A number of beta-thalassemia patients, independently from the type of beta-thalassemia (β0 or β+) and blood transfusion requirements, may develop, after puberty, dermal, cardiovascular, and ocular complications associated with an ectopic mineralization phenotype similar to that observed in another rare genetic disorder, namely, Pseudoxanthoma elasticum (PXE). To date, the causes of these alterations in beta-thalassemia patients are not known, but it has been suggested that they could be the consequence of oxidative stress-driven epigenetic regulatory mechanisms producing an ABCC6 down-regulation. Since, in the last years, several genes have been associated to the ectopic mineralization phenotype, this study, for the first time, applied, on beta-thalassemia patients with ectopic mineralization phenotype, a multigene testing strategy. Selection of genes to be analyzed was done on the basis of (i) their genetic involvement in calcification diseases or (ii) their role in calcium-phosphate equilibrium. Although, due to the rarity of these conditions, a limited number of patients was analyzed, the detection of pathogenic variants represents the proof of concept that PXE and beta-thalassemia traits co-occur on a genetic basis and that, in addition to causative mutations, functional polymorphisms may further influence connective tissue manifestations. The use of a multigene-based next-generation sequencing represents a useful time- and cost-effective approach, allowing to identify sequence variants that might improve prognostic assessment and better management of these patients, especially in the current era of precision medicine aiming to identify individual optimal care based on a unique personal profile.

Rare Co-occurrence of Beta-Thalassemia and Pseudoxanthoma elasticum: Novel Biomolecular Findings / Boraldi, F.; Lofaro, F. D.; Costa, S.; Moscarelli, P.; Quaglino, D.. - In: FRONTIERS IN MEDICINE. - ISSN 2296-858X. - 6:(2020), pp. 322-327. [10.3389/fmed.2019.00322]

Rare Co-occurrence of Beta-Thalassemia and Pseudoxanthoma elasticum: Novel Biomolecular Findings

Boraldi F.;Lofaro F. D.;Costa S.;Moscarelli P.;Quaglino D.
2020

Abstract

A number of beta-thalassemia patients, independently from the type of beta-thalassemia (β0 or β+) and blood transfusion requirements, may develop, after puberty, dermal, cardiovascular, and ocular complications associated with an ectopic mineralization phenotype similar to that observed in another rare genetic disorder, namely, Pseudoxanthoma elasticum (PXE). To date, the causes of these alterations in beta-thalassemia patients are not known, but it has been suggested that they could be the consequence of oxidative stress-driven epigenetic regulatory mechanisms producing an ABCC6 down-regulation. Since, in the last years, several genes have been associated to the ectopic mineralization phenotype, this study, for the first time, applied, on beta-thalassemia patients with ectopic mineralization phenotype, a multigene testing strategy. Selection of genes to be analyzed was done on the basis of (i) their genetic involvement in calcification diseases or (ii) their role in calcium-phosphate equilibrium. Although, due to the rarity of these conditions, a limited number of patients was analyzed, the detection of pathogenic variants represents the proof of concept that PXE and beta-thalassemia traits co-occur on a genetic basis and that, in addition to causative mutations, functional polymorphisms may further influence connective tissue manifestations. The use of a multigene-based next-generation sequencing represents a useful time- and cost-effective approach, allowing to identify sequence variants that might improve prognostic assessment and better management of these patients, especially in the current era of precision medicine aiming to identify individual optimal care based on a unique personal profile.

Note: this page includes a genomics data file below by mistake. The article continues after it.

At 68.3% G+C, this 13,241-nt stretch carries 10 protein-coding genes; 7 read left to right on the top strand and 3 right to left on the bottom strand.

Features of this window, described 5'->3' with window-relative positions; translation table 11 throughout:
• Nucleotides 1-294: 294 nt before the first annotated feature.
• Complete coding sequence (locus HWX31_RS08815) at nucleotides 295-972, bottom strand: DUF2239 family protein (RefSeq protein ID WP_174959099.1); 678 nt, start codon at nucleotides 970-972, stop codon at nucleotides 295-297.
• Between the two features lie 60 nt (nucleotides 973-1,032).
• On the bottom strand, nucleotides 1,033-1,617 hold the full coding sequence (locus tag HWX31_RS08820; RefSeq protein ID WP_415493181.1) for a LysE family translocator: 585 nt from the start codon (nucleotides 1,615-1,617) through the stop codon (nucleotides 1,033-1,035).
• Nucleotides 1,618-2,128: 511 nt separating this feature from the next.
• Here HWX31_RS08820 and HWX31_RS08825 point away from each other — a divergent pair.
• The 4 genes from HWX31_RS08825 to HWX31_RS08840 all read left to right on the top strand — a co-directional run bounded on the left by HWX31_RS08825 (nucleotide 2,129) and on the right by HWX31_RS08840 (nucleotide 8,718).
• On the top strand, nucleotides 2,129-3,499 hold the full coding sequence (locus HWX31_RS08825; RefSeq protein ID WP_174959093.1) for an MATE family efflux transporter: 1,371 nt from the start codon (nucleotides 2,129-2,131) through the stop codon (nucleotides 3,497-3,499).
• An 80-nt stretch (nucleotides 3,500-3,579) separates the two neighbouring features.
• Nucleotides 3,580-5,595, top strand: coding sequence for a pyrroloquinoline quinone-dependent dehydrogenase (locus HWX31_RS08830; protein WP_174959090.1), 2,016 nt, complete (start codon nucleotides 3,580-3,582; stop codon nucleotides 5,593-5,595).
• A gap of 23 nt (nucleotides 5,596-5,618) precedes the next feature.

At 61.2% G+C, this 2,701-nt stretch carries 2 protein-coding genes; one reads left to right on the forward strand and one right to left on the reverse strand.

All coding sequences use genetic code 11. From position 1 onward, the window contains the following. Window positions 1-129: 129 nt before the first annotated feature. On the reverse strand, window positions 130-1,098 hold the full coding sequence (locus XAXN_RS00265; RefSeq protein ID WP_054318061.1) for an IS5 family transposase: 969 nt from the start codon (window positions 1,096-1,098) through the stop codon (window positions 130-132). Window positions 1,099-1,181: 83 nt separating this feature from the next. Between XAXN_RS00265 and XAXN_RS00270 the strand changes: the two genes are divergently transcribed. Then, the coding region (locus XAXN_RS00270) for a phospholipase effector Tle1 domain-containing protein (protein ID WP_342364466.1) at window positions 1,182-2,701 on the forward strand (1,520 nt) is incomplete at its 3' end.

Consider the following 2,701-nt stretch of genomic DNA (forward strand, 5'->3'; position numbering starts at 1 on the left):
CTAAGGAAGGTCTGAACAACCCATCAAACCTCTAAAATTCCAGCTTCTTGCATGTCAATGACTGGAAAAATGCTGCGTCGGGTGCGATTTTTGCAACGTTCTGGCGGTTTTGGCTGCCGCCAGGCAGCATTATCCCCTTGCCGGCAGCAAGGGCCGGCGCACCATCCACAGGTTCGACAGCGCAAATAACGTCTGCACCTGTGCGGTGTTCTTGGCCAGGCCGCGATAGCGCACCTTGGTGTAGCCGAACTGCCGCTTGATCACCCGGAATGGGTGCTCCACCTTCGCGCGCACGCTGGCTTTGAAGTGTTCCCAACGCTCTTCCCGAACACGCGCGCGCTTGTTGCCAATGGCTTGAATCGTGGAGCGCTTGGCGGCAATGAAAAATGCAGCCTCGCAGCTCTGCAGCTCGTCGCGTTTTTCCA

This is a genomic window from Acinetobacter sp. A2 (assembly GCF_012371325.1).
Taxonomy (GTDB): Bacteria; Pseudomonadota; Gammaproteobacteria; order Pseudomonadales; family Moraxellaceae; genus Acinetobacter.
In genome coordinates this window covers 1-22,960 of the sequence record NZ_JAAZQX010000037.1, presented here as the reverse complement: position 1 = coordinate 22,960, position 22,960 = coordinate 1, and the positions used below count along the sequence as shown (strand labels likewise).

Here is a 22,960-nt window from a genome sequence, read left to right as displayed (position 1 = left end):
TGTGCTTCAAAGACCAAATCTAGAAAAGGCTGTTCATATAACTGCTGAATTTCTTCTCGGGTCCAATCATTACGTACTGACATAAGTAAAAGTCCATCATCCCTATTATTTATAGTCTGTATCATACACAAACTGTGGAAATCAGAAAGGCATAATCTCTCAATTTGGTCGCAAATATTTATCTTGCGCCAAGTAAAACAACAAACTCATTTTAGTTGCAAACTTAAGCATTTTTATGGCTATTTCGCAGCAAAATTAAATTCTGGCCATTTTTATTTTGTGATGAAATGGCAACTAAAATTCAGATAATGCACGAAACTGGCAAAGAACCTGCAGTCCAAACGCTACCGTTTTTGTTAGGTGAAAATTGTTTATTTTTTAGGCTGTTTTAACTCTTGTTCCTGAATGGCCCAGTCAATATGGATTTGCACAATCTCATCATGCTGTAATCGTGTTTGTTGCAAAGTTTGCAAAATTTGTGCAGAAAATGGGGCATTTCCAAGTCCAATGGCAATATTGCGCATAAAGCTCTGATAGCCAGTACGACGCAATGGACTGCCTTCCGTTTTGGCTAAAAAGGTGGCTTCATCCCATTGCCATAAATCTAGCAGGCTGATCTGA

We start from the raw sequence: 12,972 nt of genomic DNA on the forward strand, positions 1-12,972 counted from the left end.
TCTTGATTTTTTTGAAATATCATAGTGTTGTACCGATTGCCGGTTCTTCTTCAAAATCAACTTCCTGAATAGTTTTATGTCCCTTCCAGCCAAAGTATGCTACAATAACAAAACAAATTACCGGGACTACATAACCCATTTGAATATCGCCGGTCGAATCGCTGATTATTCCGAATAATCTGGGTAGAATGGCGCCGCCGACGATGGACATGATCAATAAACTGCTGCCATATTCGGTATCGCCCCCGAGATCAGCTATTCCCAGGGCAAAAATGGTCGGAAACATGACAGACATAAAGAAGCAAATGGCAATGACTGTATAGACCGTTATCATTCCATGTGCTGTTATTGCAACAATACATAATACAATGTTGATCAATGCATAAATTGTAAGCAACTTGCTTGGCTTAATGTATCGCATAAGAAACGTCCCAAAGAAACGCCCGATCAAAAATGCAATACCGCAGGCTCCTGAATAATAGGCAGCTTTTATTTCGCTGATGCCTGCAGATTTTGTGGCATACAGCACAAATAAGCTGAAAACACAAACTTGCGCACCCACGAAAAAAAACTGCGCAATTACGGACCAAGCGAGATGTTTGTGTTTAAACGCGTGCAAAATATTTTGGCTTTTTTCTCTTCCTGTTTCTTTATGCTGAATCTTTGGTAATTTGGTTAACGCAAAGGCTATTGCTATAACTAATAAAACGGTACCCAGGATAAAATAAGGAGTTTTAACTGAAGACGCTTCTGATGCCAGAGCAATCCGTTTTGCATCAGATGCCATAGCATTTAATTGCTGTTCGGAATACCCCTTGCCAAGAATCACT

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322
327
Rare Co-occurrence of Beta-Thalassemia and Pseudoxanthoma elasticum: Novel Biomolecular Findings / Boraldi, F.; Lofaro, F. D.; Costa, S.; Moscarelli, P.; Quaglino, D.. - In: FRONTIERS IN MEDICINE. - ISSN 2296-858X. - 6:(2020), pp. 322-327. [10.3389/fmed.2019.00322]
Boraldi, F.; Lofaro, F. D.; Costa, S.; Moscarelli, P.; Quaglino, D.
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Utilizza questo identificativo per citare o creare un link a questo documento: http://hdl.handle.net/11380/1201253
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